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Meet the vaccine appointment bots, and their foes

Matt O'Brien
Associated Press

Having trouble scoring a COVID-19 vaccine appointment? You’re not alone. To cope, some people are turning to bots that scan overwhelmed websites and send alerts on social media when slots open up.

They’ve provided relief to families helping older relatives find scarce appointments. But not all public health officials think they’re a good idea.

In rural Buckland, Massachusetts, two hours west of Boston, a vaccine clinic canceled a day of appointments after learning that out-of-towners scooped up almost all of them in minutes thanks to a Twitter alert. In parts of New Jersey, health officials added steps to block bots, which they say favor the tech-savvy.

FILE - In this Jan. 21, 2021 file photo, people wait in line for the COVID-19 vaccine in Paterson, N.J.

Bots — basically autonomous programs on the web — have emerged amid widespread frustration with the online world of vaccine appointments.

Though the situations vary by state, people often have to check multiple provider sites for available appointments. Weeks after the rollout began, demand for vaccines continues to outweigh supply, complicating the search even for eligible people as they refresh appointment sites to score a slot. When a coveted opening does appear, many find it can vanish midway through the booking.

The most notable bots scan vaccine provider websites to detect changes, which could mean a clinic is adding new appointments. The bots are often overseen by humans, who then post alerts of the openings using Twitter or text notifications.

A second type that’s more worrisome to health officials are “scalper” bots that could automatically book appointments, potentially to offer them up for sale. So far, there’s little evidence scalper bots are taking appointments.

The creator of one bot, software engineer Kenneth Hsu, said his original motivation was to help get an appointment for his own parents-in-law. Now he and other volunteers have set a broader mission of assisting others locked out of New Jersey’s confusing online appointment system.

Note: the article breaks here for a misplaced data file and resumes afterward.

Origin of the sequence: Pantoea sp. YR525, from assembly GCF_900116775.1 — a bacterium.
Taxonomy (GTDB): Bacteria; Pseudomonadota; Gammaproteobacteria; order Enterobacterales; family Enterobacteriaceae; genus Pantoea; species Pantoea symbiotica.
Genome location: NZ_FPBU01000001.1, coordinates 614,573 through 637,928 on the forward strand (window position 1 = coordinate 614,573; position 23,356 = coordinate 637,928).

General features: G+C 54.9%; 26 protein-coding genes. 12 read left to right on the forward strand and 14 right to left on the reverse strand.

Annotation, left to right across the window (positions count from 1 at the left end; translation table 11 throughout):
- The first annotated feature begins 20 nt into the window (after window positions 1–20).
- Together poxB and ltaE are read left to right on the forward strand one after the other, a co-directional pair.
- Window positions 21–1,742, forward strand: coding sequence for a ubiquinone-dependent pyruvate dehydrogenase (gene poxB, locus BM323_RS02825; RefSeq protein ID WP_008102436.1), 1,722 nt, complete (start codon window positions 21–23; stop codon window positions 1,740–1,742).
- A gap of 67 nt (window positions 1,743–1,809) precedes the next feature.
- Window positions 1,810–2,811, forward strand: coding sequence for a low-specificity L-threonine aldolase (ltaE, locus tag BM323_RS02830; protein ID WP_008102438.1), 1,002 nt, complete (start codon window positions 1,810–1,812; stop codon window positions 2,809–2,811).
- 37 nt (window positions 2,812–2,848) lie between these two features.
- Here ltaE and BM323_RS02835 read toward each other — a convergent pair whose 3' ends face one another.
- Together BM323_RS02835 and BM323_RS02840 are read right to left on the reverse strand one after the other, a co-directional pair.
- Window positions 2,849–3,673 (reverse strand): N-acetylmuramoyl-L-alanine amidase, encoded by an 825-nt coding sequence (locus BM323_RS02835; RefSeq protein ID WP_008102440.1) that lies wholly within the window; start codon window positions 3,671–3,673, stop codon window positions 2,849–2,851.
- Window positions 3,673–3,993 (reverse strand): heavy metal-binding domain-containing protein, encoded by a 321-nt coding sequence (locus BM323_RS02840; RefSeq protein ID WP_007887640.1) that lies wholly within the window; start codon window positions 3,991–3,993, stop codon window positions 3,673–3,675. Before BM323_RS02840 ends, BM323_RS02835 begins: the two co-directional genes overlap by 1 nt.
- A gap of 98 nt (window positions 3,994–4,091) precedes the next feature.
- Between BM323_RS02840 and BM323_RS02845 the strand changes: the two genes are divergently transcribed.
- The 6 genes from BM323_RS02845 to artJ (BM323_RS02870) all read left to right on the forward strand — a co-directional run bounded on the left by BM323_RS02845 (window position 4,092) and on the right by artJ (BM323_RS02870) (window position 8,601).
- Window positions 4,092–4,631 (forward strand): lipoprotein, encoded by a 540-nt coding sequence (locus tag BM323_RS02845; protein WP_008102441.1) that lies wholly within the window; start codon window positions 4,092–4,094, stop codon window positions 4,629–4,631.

“These are people who just want to know they’re on a list somewhere and they are going to be helped,” Hsu said. “We want everyone vaccinated. We want to see our grandparents.”

The bots have met resistance in some communities. A bot that alerted Massachusetts residents to a clinic this week in sparsely populated Franklin County led many from the Boston area to take the slots. Local officials canceled all the appointments, switched to a private system and spread the word through senior centers and town officials.

New Jersey’s Union County put a CAPTCHA prompt in its scheduling system to confirm visitors are human, blocking efforts “to game” it with a bot, said Sebastian D’Elia, a county spokesperson.

But the person who created a bot in Union County, 24-year-old programmer Noah Marcus, said the current system isn’t fair, either.

“The system was already favoring the tech-savvy and the person who can just sit in front of their computer all day, hitting refresh,” Marcus said.

Marcus used the Python coding language to create a program that sifts through a vaccine clinic website, looking for certain keywords and tables that would indicate new appointments. Other bots use different techniques, depending on how the target website is built.

This kind of information gathering, known as web scraping, remains a source of rancor. Essentially, scraping is collecting information from a website that its owner doesn’t want collected, said Orin Kerr, a law professor at the University of California, Berkeley.

“There’s disagreement in the courts about the legality of web-scraping,” Kerr said. “It’s a murky area. It’s probably legal but it’s not something we have certainty about.”